The Japanese kagami (mirror of accusation) is said to reveal both truth and evil, but the fact that it is also believed capable of being entered into by a deity would suggest that what was revealed was something more than just a physical phenomenon reflected in a glass. More fundamental to the question of whether the mirror is in itself powerful is the assumption made by magicians and conjurors of widely diverse cultures that the mirror serves to invoke apparitions, reflecting images which it has received in the past. The Etruscans considered that once a mirror had held an individual's double, it would be imprudent to leave it lying around after his death, and so it was entombed in the sarcophagus with the remains.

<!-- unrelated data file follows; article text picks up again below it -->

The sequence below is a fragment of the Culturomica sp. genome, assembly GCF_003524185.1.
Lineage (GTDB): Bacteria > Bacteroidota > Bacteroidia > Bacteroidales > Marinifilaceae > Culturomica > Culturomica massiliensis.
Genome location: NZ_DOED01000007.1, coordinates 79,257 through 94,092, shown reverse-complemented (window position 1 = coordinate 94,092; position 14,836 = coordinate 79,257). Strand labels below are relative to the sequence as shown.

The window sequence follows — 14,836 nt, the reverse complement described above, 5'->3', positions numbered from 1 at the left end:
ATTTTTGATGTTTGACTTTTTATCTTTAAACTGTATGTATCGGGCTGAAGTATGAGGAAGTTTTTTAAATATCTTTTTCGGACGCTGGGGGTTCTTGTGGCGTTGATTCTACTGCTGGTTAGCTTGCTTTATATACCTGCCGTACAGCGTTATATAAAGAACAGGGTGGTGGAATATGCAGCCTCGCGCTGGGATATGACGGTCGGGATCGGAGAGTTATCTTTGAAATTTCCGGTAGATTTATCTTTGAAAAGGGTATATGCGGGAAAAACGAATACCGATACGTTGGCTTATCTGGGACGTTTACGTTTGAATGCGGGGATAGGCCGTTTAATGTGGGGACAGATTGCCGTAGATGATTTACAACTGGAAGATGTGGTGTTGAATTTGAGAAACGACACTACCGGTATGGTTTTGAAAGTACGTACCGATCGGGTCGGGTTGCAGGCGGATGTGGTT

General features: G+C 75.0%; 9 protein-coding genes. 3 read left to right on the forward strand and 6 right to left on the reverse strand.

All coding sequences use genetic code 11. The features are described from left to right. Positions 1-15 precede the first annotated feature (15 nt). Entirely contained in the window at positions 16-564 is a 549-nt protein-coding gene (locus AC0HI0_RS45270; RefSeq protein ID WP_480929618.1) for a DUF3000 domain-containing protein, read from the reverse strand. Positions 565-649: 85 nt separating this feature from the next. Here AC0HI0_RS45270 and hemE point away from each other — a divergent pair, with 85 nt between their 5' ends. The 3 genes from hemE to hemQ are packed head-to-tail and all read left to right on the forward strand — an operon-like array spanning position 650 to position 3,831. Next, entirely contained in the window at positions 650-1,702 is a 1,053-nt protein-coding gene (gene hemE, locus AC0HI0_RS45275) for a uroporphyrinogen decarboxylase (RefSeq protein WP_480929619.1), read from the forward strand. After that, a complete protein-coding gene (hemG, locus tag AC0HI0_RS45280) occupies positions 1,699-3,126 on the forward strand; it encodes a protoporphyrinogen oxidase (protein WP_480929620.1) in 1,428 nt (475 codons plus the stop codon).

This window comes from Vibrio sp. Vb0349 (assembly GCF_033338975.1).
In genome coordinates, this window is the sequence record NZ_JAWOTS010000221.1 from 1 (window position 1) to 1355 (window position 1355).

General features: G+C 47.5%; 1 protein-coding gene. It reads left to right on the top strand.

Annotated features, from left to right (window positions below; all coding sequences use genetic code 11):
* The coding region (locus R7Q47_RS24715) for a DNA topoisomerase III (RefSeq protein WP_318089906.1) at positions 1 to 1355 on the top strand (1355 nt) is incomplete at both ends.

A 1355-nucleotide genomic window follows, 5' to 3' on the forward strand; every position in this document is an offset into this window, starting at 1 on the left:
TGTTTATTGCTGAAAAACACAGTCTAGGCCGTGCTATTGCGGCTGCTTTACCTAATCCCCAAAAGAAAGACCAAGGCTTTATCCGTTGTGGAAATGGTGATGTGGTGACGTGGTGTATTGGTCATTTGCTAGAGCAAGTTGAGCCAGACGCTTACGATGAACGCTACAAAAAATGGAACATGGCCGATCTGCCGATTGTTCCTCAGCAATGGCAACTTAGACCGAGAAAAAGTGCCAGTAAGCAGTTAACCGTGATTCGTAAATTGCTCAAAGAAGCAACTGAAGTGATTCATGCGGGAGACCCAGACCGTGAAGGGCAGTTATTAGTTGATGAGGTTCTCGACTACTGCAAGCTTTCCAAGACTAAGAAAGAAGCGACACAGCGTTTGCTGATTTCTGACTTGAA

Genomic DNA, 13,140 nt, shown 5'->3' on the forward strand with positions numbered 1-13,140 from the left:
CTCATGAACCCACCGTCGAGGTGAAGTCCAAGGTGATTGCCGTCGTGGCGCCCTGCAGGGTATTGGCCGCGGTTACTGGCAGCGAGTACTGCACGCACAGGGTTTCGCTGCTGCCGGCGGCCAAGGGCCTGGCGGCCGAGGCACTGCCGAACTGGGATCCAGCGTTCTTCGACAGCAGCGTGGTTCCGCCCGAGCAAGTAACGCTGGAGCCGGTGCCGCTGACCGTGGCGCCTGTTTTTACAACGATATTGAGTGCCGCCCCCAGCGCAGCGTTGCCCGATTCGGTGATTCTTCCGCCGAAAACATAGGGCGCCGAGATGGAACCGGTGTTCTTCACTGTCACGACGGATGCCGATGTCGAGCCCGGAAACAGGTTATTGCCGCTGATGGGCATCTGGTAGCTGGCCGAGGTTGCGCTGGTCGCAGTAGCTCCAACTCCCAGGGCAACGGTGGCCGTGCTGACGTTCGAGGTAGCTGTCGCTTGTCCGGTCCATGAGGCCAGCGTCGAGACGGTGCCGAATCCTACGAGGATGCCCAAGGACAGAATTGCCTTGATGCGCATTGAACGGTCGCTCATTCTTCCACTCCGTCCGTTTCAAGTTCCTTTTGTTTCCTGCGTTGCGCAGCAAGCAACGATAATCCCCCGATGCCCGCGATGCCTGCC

The implications of such an idea are vast and potentially alarming. If one believed that every act that one had engaged in before a mirror, even unwittingly, was permanently contained in it and capable of being invoked by some conjuror, no doubt one would become extremely self-conscious of everything one did and very careful to act in a manner creditable to oneself. Though few individuals are haunted with this concern in the modern world, it was not long ago that most people turned mirrors to the wall or covered them up when someone had died so that the soul of the deceased would not be drawn to and linger within the mirror. They were concerned to assist in a clean separation between the immortal being and the vestures left behind, and they also feared that their own well-being could be affected by a failure in this process. One may not care to believe that the mirror into which one gazes becomes permanently stamped with one's image or some aspect of one's inner being, but for the apprentice in spiritual alchemy the similarity between this and the great astral tablet of Nature is most striking. It might strike a thoughtful individual that the mirror, like the astral light, is not reflecting upon an image in an active or contemplative sense, but simply receiving it, containing it and reflecting it back. Thus mirrors 'entered' by gods are reflecting surfaces off which a reflected aspect of that being can reveal itself, the projector of the image remaining invisible. But mirrors from which 'stored' images are conjured 'contain' the subtle impresses of innumerable 'photo negatives' which are invisible to the physical eye but capable of being 'developed' with the assistance of the magician.